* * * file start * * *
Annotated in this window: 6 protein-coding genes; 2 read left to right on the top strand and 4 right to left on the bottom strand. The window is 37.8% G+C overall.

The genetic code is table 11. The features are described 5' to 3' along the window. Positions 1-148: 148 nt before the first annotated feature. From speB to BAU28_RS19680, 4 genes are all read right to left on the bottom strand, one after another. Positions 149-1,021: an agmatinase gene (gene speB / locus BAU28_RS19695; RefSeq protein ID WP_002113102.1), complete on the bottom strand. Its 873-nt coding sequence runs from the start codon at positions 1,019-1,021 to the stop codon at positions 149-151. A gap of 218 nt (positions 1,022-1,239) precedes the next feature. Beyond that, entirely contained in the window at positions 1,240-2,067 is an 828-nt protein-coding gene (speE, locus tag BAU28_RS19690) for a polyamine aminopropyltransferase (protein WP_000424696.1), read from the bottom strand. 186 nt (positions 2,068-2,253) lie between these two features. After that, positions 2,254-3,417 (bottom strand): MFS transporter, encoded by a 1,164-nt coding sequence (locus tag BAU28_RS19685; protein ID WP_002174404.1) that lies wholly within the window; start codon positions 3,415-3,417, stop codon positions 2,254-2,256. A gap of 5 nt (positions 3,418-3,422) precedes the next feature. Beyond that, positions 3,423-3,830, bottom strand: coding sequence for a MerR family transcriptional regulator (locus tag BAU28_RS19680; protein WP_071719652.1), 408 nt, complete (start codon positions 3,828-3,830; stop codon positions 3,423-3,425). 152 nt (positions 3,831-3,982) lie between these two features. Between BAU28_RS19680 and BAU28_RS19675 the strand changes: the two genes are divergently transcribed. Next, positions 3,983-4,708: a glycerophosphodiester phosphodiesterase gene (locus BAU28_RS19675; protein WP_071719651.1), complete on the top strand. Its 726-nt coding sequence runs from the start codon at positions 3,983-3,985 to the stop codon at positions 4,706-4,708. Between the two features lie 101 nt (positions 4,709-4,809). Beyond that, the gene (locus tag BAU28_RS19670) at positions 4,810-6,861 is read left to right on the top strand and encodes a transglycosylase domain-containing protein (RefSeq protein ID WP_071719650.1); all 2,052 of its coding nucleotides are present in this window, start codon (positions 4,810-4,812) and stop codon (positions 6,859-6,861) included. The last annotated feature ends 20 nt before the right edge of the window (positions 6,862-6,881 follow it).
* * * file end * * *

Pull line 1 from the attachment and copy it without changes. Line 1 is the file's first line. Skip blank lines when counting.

Annotated in this window: 6 protein-coding genes; 2 read left to right on the top strand and 4 right to left on the bottom strand. The window is 37.8% G+C overall.